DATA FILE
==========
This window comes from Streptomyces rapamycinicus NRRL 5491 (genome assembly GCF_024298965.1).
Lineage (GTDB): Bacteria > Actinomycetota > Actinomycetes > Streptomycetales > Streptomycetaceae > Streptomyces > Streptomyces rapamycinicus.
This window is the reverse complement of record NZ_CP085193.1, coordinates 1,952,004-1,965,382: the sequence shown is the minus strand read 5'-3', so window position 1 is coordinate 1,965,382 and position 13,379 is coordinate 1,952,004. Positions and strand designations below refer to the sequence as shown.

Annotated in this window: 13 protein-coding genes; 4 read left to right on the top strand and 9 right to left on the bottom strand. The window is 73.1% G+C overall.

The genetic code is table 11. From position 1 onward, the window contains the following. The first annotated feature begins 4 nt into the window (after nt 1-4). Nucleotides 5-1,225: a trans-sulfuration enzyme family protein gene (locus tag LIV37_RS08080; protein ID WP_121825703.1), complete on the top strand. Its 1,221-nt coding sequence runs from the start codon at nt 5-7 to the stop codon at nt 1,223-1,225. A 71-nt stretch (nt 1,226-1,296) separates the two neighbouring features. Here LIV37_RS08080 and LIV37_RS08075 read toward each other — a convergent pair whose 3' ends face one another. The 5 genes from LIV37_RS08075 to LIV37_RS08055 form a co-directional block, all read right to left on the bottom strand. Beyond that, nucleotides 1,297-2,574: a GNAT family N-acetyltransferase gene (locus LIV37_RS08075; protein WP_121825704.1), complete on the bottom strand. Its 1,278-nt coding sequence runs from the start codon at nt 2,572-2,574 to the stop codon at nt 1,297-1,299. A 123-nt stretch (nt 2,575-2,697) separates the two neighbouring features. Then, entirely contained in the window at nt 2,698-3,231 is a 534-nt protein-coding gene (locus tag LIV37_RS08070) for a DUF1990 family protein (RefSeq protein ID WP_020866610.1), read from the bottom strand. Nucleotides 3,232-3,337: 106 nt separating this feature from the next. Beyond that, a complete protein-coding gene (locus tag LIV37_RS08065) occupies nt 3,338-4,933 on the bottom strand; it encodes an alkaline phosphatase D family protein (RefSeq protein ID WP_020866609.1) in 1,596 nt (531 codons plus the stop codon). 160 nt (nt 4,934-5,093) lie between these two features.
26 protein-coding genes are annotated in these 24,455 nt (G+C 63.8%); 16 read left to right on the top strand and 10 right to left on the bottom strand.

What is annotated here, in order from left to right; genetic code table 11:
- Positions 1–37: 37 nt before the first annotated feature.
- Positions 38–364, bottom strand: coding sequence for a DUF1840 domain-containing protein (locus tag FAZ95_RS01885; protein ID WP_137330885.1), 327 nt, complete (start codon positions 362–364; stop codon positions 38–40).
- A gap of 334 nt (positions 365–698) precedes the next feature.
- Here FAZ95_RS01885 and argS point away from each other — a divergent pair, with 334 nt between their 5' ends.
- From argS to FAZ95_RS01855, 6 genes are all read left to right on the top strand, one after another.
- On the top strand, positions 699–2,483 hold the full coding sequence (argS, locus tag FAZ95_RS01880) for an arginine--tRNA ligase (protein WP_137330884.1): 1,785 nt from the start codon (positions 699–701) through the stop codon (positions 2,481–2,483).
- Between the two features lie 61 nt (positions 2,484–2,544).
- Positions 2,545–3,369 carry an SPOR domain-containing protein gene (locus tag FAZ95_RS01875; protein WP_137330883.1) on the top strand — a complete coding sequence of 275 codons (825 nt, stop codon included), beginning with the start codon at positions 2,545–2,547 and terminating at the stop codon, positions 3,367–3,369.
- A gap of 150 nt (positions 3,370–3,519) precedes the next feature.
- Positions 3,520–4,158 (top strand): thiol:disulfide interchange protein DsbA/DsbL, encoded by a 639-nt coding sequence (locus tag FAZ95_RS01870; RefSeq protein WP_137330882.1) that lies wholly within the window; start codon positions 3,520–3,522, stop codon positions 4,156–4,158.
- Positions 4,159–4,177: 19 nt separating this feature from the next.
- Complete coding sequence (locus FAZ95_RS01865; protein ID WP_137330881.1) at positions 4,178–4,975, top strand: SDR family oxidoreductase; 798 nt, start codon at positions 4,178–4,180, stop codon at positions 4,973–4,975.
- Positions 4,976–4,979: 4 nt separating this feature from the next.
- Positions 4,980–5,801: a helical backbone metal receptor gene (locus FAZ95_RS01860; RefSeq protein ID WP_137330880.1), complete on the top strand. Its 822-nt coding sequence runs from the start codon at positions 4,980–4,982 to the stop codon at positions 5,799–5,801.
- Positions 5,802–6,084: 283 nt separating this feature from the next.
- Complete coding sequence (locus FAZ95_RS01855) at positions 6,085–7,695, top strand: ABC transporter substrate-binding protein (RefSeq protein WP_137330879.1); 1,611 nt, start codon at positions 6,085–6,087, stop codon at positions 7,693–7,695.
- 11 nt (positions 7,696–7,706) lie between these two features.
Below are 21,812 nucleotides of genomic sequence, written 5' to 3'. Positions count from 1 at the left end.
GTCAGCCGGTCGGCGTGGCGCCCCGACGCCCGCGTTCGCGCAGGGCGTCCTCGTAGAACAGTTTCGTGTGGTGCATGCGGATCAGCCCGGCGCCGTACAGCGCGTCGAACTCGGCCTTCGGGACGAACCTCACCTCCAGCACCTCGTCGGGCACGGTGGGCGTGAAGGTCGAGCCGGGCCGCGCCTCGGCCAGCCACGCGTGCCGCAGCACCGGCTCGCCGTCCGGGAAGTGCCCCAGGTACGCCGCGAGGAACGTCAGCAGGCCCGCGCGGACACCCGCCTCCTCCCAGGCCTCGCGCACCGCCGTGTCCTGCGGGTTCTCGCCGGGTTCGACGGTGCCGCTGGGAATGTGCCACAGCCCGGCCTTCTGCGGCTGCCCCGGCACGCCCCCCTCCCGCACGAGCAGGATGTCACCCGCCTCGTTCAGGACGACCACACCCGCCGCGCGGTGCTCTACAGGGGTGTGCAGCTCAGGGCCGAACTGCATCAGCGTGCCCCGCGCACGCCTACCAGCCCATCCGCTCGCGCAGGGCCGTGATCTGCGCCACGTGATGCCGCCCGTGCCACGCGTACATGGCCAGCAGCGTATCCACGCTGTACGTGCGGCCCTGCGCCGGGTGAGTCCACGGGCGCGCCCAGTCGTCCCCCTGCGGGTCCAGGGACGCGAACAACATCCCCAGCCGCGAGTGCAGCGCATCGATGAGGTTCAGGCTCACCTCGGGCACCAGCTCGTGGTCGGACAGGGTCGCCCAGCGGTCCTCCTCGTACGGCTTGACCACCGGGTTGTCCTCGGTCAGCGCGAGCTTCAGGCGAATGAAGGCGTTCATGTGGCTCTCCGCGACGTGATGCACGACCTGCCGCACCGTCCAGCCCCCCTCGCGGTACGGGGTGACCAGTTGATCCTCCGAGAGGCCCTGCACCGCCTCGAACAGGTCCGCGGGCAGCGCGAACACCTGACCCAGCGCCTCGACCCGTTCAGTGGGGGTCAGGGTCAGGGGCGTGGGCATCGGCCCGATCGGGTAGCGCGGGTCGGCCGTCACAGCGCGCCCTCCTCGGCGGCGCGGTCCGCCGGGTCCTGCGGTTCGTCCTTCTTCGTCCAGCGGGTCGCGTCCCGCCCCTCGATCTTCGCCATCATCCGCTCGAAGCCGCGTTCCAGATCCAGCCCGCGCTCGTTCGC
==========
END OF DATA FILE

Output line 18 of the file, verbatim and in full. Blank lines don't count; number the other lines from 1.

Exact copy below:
- Positions 4,159–4,177: 19 nt separating this feature from the next.